Date of Award
M.S. in Climate Science and Policy
Professor Gautam Sethi
Professor Monique Segarra
Professor Caroline Ramaley
In order to mitigate the effects of climate change, humans need to change how they act toward the environment. Unfortunately, as much as we may want to act in ways that would be best for us and for the environment, we often struggle to do just that due to cognitive biases. Nudge theory attempts to remedy this problem by helping us make the decision that would be in our best interests. To explore this issue, I conduct an extended review of the literature to examine how well nudge theory can be applied to the realm of environmental policy. Specifically, I investigate its ability to successfully influence individuals toward environmentally beneficial decisions. There are several documented instances in which different nudging tools have been implemented effectively. I also examine the discussion of the ethical issues surrounding the use of nudge theory—even in situations in which nudge theory can be used, should it be used? Based on my findings, I recommend that the default option, a type of nudge, be set to the environmentally beneficial option wherever a default option is available. I also recommend creating a nudge unit to determine how nudges can be used in policies where other methods of behavior change (for example, tax incentives) may fail.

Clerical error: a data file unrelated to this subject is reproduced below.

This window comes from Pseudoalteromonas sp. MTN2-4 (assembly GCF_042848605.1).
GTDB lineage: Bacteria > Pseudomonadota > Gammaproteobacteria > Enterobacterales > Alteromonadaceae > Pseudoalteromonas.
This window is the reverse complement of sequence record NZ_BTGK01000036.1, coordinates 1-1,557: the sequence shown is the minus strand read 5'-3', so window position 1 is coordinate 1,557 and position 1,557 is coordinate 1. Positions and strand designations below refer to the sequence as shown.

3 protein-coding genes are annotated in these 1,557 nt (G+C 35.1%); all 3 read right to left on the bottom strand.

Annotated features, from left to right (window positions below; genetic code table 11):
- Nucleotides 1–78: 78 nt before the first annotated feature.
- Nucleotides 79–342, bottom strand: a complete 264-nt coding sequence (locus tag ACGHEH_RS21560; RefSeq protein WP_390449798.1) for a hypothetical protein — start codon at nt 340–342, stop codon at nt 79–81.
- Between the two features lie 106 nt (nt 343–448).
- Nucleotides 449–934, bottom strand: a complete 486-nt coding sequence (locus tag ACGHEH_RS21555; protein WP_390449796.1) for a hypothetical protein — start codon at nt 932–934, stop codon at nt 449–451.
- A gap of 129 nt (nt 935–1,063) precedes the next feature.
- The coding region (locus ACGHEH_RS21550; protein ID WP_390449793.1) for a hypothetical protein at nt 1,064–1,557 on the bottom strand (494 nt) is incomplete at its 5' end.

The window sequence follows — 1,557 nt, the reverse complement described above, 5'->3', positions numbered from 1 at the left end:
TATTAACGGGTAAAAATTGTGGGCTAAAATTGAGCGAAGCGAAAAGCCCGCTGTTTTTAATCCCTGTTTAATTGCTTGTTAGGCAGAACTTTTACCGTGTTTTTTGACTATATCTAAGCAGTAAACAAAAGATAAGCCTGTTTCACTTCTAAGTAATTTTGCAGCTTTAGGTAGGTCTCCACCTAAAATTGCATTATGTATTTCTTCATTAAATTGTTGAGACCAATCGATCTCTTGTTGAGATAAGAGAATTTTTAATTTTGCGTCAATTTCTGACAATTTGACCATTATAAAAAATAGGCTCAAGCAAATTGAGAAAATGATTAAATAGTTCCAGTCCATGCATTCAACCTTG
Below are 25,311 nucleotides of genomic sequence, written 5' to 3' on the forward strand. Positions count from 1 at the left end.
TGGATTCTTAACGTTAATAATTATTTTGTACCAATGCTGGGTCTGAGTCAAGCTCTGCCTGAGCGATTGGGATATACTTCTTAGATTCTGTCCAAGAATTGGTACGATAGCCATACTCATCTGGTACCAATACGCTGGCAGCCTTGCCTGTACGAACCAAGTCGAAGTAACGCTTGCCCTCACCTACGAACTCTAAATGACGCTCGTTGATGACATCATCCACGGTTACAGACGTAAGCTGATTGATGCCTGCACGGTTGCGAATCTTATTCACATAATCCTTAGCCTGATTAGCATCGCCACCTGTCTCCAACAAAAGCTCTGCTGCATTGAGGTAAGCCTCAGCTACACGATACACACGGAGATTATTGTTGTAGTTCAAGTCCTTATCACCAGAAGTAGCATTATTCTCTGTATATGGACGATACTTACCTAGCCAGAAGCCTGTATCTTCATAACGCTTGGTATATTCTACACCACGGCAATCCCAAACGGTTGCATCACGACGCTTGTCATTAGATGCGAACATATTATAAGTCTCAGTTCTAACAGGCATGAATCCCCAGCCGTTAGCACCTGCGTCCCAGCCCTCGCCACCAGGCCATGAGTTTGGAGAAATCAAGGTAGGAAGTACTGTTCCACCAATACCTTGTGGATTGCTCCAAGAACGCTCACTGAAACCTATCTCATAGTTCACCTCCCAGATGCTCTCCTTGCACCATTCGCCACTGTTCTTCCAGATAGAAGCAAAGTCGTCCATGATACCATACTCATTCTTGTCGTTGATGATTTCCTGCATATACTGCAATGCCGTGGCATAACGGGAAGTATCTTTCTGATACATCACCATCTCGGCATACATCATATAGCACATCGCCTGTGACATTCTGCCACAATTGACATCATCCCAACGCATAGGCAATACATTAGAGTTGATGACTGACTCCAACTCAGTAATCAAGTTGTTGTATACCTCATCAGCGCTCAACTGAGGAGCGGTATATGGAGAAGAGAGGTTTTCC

Cooper, Emma Jean, "To Nudge or Not to Nudge: Promoting Environmentally Beneficial Behaviors" (2017). Bard Center for Environmental Policy. 10.
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